Friday, January 31, 2014

More on CSEC metadata spying

The CBC has posted the CSEC document (IP Profiling Analytics & Mission Impacts, 10 May 2012) describing its efforts to analyze the metadata of Canadians and other persons in Canada travelling through a Canadian airport and other locations (original story: Greg Weston, Glenn Greenwald & Ryan Gallagher, "CSEC used airport Wi-Fi to track Canadian travellers: Edward Snowden documents," CBC News, 30 January 2014).

Ron Deibert's op/ed on this new information is a must-read: Ron Deibert, "Now we know Ottawa can snoop on any Canadian. What are we going to do?," Globe and Mail, 31 January 2014.

CSEC has posted an official response to the CBC story in which it denies that the agency did anything unlawful (CSE statement re: January 30 CBC story):
CSE is mandated to collect foreign signals intelligence to protect Canada and Canadians, and by law, only directs its foreign intelligence activities at foreign entities.

In order to fulfill this key foreign intelligence role for the country, CSE is legally authorized to collect and analyze metadata. In simple terms, metadata is technical information used to route communications, and not the contents of a communication. ...

It is important to note that no Canadian or foreign travellers were tracked. No Canadian communications were, or are, targeted, collected or used.

The Defence Minister has also assured Canadians that CSEC has done nothing wrong (Laura Payton, "CSEC Snowden docs: Spy agency does not target Canadian communications, minister insists," CBC News, 31 January 2014):
Under repeated questioning by opposition MPs, Nicholson didn't directly deny the story, but said that the document detailing work by the Communications Security Establishment Canada doesn't show that Canadian communications were targeted or used.

"It's my understanding that CSEC made it clear to CBC that nothing in the documents that they had obtained showed that Canadian communications were targeted, collected, or used, nor that travellers' movements were tracked," Nicholson said in the House of Commons. ...

New Democrat MP David Christopherson asked Nicholson to categorically deny the agency has tracked Canadians, but Nicholson returned to his response about the CSEC commissioner.
Others are unconvinced that CSEC has the legal right to conduct the kinds of monitoring detailed in the leaked document.

The government's defence seems to rely primarily on the distinction between a "private communication" and metadata (information about the source, address, route, etc. of a communication but not about its content, or other data, such as geolocation information, transmitted by computers and smartphones and software applications). Despite its potential to reveal a vast array of private information about individuals, metadata, the government argues, is subject to much less stringent laws and rules concerning its collection, use, retention, and provision to others.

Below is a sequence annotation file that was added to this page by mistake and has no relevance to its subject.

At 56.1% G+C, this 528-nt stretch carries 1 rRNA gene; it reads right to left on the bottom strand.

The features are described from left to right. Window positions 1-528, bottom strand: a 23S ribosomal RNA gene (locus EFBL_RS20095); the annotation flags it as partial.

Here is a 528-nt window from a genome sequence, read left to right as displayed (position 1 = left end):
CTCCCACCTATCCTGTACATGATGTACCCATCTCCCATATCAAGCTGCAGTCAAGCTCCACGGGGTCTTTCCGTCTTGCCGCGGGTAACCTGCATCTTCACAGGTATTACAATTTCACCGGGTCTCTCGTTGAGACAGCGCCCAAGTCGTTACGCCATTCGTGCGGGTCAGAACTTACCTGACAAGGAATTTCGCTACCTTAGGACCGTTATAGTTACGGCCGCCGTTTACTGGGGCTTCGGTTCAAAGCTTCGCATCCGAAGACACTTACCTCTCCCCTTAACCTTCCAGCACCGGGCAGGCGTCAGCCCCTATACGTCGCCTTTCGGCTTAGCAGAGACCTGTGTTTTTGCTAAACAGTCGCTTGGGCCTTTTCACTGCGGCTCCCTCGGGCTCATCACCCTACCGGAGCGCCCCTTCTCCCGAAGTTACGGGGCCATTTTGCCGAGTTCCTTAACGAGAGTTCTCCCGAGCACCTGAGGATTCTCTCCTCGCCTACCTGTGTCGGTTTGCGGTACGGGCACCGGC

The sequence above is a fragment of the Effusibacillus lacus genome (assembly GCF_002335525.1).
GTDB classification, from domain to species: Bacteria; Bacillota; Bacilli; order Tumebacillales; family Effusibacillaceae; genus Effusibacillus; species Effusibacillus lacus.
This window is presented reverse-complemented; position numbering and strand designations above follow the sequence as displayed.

The distinction has always mystified me a bit. Metadata is not a series of random bytes spewed into the ether for no purpose. It is information that is sent to or from a device for a reason, to tell a computer server what file to send, to tell a router where to send a packet, to provide billing information to a telecommunications provider, to provide phone book data to an app provider for resale to others, or whatever. All of those exchanges of data are communications between an individual who (wittingly or not) has consented to the provision of that information to a company, or communications between companies, or internal communications within a company.

In the Criminal Code, "private communication" means "any oral communication, or any telecommunication, that is made by an originator who is in Canada or is intended by the originator to be received by a person who is in Canada and that is made under circumstances in which it is reasonable for the originator to expect that it will not be intercepted by any person other than the person intended by the originator to receive it...."

So why would a metadata communication that originates or ends in Canada not be a "private communication"? Some metadata communications may be quite distant from any direct human agency, and perhaps the claimed distinction lies somewhere in that fact, but if I dial a number on my telephone am I not communicating with the telephone company to ask it to connect me to a specific other phone? Is there any valid distinction to be drawn between that communication and asking an operator to make the connection for me? If I click on a hyperlink, am I not communicating with a computer server at some other location to ask it to send me a file?